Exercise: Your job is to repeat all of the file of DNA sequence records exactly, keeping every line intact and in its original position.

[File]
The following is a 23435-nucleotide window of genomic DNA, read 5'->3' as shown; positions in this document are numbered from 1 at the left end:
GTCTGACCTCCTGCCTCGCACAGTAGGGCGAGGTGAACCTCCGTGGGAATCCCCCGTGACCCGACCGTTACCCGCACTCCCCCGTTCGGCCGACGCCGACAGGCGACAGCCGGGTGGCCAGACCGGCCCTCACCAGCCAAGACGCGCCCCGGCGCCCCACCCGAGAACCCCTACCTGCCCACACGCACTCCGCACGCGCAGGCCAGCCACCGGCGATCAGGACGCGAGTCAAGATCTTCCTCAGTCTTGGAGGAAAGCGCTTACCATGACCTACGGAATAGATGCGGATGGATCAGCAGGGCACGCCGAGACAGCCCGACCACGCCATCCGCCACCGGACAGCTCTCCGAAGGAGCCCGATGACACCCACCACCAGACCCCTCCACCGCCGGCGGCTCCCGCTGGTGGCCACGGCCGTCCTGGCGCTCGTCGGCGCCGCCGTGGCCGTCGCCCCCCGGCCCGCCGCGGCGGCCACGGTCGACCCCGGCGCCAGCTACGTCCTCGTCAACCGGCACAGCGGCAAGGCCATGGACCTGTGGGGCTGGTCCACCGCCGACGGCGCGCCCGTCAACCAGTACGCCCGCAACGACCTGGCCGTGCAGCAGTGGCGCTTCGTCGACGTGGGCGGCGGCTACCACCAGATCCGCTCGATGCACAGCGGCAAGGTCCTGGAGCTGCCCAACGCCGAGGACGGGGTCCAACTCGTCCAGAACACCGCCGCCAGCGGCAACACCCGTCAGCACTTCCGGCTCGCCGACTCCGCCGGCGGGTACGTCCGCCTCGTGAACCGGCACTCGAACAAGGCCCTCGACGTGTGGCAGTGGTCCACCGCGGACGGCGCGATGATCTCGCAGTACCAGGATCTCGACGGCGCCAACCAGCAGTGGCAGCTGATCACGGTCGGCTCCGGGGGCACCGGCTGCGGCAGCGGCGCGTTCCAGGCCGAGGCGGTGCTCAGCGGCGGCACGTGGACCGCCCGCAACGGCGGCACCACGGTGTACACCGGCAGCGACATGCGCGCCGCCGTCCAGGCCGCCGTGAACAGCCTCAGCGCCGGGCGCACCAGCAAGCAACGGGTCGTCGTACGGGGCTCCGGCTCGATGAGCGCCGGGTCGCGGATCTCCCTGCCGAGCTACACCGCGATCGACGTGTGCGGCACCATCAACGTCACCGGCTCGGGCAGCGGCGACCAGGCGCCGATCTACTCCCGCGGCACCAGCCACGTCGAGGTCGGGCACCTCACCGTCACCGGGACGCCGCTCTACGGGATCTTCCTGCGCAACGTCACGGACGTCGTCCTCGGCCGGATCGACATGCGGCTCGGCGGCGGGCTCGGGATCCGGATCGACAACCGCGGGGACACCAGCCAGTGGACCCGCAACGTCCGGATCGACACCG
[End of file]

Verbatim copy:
The following is a 23435-nucleotide window of genomic DNA, read 5'->3' as shown; positions in this document are numbered from 1 at the left end:
GTCTGACCTCCTGCCTCGCACAGTAGGGCGAGGTGAACCTCCGTGGGAATCCCCCGTGACCCGACCGTTACCCGCACTCCCCCGTTCGGCCGACGCCGACAGGCGACAGCCGGGTGGCCAGACCGGCCCTCACCAGCCAAGACGCGCCCCGGCGCCCCACCCGAGAACCCCTACCTGCCCACACGCACTCCGCACGCGCAGGCCAGCCACCGGCGATCAGGACGCGAGTCAAGATCTTCCTCAGTCTTGGAGGAAAGCGCTTACCATGACCTACGGAATAGATGCGGATGGATCAGCAGGGCACGCCGAGACAGCCCGACCACGCCATCCGCCACCGGACAGCTCTCCGAAGGAGCCCGATGACACCCACCACCAGACCCCTCCACCGCCGGCGGCTCCCGCTGGTGGCCACGGCCGTCCTGGCGCTCGTCGGCGCCGCCGTGGCCGTCGCCCCCCGGCCCGCCGCGGCGGCCACGGTCGACCCCGGCGCCAGCTACGTCCTCGTCAACCGGCACAGCGGCAAGGCCATGGACCTGTGGGGCTGGTCCACCGCCGACGGCGCGCCCGTCAACCAGTACGCCCGCAACGACCTGGCCGTGCAGCAGTGGCGCTTCGTCGACGTGGGCGGCGGCTACCACCAGATCCGCTCGATGCACAGCGGCAAGGTCCTGGAGCTGCCCAACGCCGAGGACGGGGTCCAACTCGTCCAGAACACCGCCGCCAGCGGCAACACCCGTCAGCACTTCCGGCTCGCCGACTCCGCCGGCGGGTACGTCCGCCTCGTGAACCGGCACTCGAACAAGGCCCTCGACGTGTGGCAGTGGTCCACCGCGGACGGCGCGATGATCTCGCAGTACCAGGATCTCGACGGCGCCAACCAGCAGTGGCAGCTGATCACGGTCGGCTCCGGGGGCACCGGCTGCGGCAGCGGCGCGTTCCAGGCCGAGGCGGTGCTCAGCGGCGGCACGTGGACCGCCCGCAACGGCGGCACCACGGTGTACACCGGCAGCGACATGCGCGCCGCCGTCCAGGCCGCCGTGAACAGCCTCAGCGCCGGGCGCACCAGCAAGCAACGGGTCGTCGTACGGGGCTCCGGCTCGATGAGCGCCGGGTCGCGGATCTCCCTGCCGAGCTACACCGCGATCGACGTGTGCGGCACCATCAACGTCACCGGCTCGGGCAGCGGCGACCAGGCGCCGATCTACTCCCGCGGCACCAGCCACGTCGAGGTCGGGCACCTCACCGTCACCGGGACGCCGCTCTACGGGATCTTCCTGCGCAACGTCACGGACGTCGTCCTCGGCCGGATCGACATGCGGCTCGGCGGCGGGCTCGGGATCCGGATCGACAACCGCGGGGACACCAGCCAGTGGACCCGCAACGTCCGGATCGACACCG